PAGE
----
Jeremy Silver, PhD
Blockchain is essentially a set of protocols previously known as a “distributed ledger” system. An Economist article published in March 2016, describes it well:
Blockchain is… a database that is maintained not by a single actor, such as a bank, but collaboratively by a number of participants. Their respective computers regularly agree on how to update the database using a “consensus mechanism”, after which the modifications they have settled on are rendered unchangeable with the help of complex cryptography. Once information has been immortalised in this way, it can be used as proof of ownership.
The reason why this has become such a hot topic is that technologists and business people see, in these basic characteristics, immense potential for using blockchain beyond the financial services sector where it was conceived, in many different areas of the economy from energy to health, from transport to music and even as a form of digital democracy in society as a whole.
The key characteristics that are attracting so much attention are the efficiencies to be derived from a network that is distributed and not centralised, combined with the permanence of the record or ledger at its heart that is cryptographically secured. This attracts those that see profound ideological implications in something that is an alternative to systems that are controlled from a single central point.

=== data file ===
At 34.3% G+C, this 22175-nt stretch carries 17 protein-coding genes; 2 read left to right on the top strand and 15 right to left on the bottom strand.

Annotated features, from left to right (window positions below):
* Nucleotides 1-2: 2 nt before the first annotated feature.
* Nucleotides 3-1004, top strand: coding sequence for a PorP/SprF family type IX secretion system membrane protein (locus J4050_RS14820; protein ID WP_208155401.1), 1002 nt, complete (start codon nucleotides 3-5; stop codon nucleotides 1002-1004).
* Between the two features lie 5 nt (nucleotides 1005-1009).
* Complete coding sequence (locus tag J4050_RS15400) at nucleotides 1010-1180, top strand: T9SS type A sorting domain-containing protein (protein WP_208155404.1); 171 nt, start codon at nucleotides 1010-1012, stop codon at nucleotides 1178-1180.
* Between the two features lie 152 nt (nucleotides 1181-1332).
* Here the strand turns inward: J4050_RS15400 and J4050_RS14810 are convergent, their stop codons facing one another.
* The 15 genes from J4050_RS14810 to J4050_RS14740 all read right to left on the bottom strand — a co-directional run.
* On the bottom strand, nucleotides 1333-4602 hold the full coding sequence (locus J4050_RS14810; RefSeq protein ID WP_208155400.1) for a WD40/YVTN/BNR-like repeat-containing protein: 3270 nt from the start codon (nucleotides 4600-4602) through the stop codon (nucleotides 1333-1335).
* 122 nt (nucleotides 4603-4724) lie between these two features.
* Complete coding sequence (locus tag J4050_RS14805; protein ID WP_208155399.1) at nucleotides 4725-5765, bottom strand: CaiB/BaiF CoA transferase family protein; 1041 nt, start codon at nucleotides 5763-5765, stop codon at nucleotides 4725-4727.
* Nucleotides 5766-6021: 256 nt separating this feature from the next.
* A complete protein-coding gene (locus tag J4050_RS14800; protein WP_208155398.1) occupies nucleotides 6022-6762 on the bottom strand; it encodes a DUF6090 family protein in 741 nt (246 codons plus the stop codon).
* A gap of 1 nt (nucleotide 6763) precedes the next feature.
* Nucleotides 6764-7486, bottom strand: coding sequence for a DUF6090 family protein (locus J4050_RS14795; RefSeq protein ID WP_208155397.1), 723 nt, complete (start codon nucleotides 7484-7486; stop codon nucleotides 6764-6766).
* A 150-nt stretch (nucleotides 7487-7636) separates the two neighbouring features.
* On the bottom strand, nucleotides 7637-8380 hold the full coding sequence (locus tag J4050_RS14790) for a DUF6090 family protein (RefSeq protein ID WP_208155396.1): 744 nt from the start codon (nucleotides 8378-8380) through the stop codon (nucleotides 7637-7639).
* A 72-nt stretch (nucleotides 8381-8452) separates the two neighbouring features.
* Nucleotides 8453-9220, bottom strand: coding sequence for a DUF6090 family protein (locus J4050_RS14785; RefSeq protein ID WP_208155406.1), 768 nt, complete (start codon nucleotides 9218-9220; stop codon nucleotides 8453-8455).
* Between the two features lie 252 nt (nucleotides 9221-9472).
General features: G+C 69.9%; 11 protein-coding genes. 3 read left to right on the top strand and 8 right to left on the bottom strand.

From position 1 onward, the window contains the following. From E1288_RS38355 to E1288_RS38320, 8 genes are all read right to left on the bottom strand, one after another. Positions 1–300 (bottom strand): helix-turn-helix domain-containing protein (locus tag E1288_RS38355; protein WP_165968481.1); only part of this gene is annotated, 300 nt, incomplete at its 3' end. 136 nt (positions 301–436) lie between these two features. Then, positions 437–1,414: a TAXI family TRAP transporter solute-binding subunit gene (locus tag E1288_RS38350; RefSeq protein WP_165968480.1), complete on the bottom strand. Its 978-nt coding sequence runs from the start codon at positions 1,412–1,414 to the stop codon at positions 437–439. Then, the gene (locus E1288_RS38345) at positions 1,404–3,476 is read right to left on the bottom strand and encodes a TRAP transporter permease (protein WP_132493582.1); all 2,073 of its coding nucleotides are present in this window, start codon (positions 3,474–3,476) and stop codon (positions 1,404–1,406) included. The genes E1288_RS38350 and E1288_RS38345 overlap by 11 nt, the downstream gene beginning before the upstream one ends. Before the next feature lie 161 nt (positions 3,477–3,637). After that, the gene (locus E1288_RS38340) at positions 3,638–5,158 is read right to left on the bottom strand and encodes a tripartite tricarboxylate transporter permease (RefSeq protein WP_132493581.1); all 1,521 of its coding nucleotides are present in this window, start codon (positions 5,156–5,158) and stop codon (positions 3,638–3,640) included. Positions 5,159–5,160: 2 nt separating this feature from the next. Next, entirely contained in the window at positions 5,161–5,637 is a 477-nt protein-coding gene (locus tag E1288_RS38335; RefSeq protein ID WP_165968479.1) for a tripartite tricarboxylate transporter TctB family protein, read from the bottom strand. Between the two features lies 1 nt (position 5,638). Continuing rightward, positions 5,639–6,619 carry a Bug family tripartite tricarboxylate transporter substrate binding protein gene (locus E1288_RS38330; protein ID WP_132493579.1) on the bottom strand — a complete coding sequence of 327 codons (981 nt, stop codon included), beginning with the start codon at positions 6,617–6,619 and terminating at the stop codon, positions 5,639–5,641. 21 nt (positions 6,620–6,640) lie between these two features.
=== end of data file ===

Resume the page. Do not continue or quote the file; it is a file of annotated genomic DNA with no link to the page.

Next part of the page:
For the music industry, some of these characterstics might mean that creators could, in theory, radically reduce the cost of unit transactions, thus potentially enabling content licensing for very small sums to be viable. Equally, the transparent record keeping inherent in the system has the potential to lead incrementally to the creation of a Global Repertoire Database (GRD), a kind of holy grail of the digital music industry.
Some other functions that potentially could be performed on blockchain networks could relate to the establishment, validation and tracking of identities, so that individuals could be uniquely identified (e.g., as the performer on a recording). Equally good behaviour in, for example, transactions or in rights distribution speediness could contribute to developing an online reputation, which in turn could effect the sorts of terms that are made available for a particular individual or business.
This paper takes a look at how bitcoin and blockchain captured the public imagination, some of the technology issues at the heart of blockchain and a key dispute that is taking the bitcoin community in different directions and has a bearing on any possible music applications.
The paper explores the initially superficial ways in which blockchain represented an attractive technology and then captures some of the voices that have been generating so much deeper interest in the subject in relation to music. The paper concludes with an assessment of opportunities and obstacles.
The paper is available on zenodo.org